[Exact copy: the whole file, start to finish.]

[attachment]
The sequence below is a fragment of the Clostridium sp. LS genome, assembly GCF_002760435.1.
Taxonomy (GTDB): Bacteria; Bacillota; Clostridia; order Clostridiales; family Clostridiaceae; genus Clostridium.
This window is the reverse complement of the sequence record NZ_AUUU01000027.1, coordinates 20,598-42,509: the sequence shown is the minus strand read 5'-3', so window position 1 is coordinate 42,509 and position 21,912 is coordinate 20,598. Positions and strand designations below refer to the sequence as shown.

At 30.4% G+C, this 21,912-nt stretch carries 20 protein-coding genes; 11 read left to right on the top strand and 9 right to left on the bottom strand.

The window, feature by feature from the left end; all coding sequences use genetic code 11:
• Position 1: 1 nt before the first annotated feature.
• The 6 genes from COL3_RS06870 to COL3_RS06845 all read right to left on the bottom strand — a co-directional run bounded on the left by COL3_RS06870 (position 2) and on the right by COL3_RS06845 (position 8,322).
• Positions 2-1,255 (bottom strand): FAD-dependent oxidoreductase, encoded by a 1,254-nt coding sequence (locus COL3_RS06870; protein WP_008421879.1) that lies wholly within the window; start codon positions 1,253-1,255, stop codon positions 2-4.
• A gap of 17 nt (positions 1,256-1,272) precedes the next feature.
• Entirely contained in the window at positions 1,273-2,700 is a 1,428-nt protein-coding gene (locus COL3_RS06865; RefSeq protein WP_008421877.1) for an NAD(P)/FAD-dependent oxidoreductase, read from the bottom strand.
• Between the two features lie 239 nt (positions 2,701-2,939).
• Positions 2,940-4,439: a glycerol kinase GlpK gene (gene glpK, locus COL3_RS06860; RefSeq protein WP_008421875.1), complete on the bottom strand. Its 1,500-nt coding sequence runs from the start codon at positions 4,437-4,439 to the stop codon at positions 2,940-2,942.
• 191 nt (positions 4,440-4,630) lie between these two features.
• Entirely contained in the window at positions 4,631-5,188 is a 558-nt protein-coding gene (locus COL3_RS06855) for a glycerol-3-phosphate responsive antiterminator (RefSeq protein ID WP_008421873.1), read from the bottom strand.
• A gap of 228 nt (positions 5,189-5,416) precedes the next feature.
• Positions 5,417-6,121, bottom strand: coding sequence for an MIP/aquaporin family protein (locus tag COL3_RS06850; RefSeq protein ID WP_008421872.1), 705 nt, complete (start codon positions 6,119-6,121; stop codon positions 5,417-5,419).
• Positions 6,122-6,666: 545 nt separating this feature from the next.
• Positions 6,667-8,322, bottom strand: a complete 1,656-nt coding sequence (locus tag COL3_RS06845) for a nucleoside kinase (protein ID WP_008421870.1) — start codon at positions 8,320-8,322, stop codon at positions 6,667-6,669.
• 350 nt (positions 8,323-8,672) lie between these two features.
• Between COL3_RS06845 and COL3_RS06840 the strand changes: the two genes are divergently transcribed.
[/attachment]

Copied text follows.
The sequence below is a fragment of the Clostridium sp. LS genome, assembly GCF_002760435.1.
Taxonomy (GTDB): Bacteria; Bacillota; Clostridia; order Clostridiales; family Clostridiaceae; genus Clostridium.
This window is the reverse complement of the sequence record NZ_AUUU01000027.1, coordinates 20,598-42,509: the sequence shown is the minus strand read 5'-3', so window position 1 is coordinate 42,509 and position 21,912 is coordinate 20,598. Positions and strand designations below refer to the sequence as shown.

At 30.4% G+C, this 21,912-nt stretch carries 20 protein-coding genes; 11 read left to right on the top strand and 9 right to left on the bottom strand.

The window, feature by feature from the left end; all coding sequences use genetic code 11:
• Position 1: 1 nt before the first annotated feature.
• The 6 genes from COL3_RS06870 to COL3_RS06845 all read right to left on the bottom strand — a co-directional run bounded on the left by COL3_RS06870 (position 2) and on the right by COL3_RS06845 (position 8,322).
• Positions 2-1,255 (bottom strand): FAD-dependent oxidoreductase, encoded by a 1,254-nt coding sequence (locus COL3_RS06870; protein WP_008421879.1) that lies wholly within the window; start codon positions 1,253-1,255, stop codon positions 2-4.
• A gap of 17 nt (positions 1,256-1,272) precedes the next feature.
• Entirely contained in the window at positions 1,273-2,700 is a 1,428-nt protein-coding gene (locus COL3_RS06865; RefSeq protein WP_008421877.1) for an NAD(P)/FAD-dependent oxidoreductase, read from the bottom strand.
• Between the two features lie 239 nt (positions 2,701-2,939).
• Positions 2,940-4,439: a glycerol kinase GlpK gene (gene glpK, locus COL3_RS06860; RefSeq protein WP_008421875.1), complete on the bottom strand. Its 1,500-nt coding sequence runs from the start codon at positions 4,437-4,439 to the stop codon at positions 2,940-2,942.
• 191 nt (positions 4,440-4,630) lie between these two features.
• Entirely contained in the window at positions 4,631-5,188 is a 558-nt protein-coding gene (locus COL3_RS06855) for a glycerol-3-phosphate responsive antiterminator (RefSeq protein ID WP_008421873.1), read from the bottom strand.
• A gap of 228 nt (positions 5,189-5,416) precedes the next feature.
• Positions 5,417-6,121, bottom strand: coding sequence for an MIP/aquaporin family protein (locus tag COL3_RS06850; RefSeq protein ID WP_008421872.1), 705 nt, complete (start codon positions 6,119-6,121; stop codon positions 5,417-5,419).
• Positions 6,122-6,666: 545 nt separating this feature from the next.
• Positions 6,667-8,322, bottom strand: a complete 1,656-nt coding sequence (locus tag COL3_RS06845) for a nucleoside kinase (protein ID WP_008421870.1) — start codon at positions 8,320-8,322, stop codon at positions 6,667-6,669.
• 350 nt (positions 8,323-8,672) lie between these two features.
• Between COL3_RS06845 and COL3_RS06840 the strand changes: the two genes are divergently transcribed.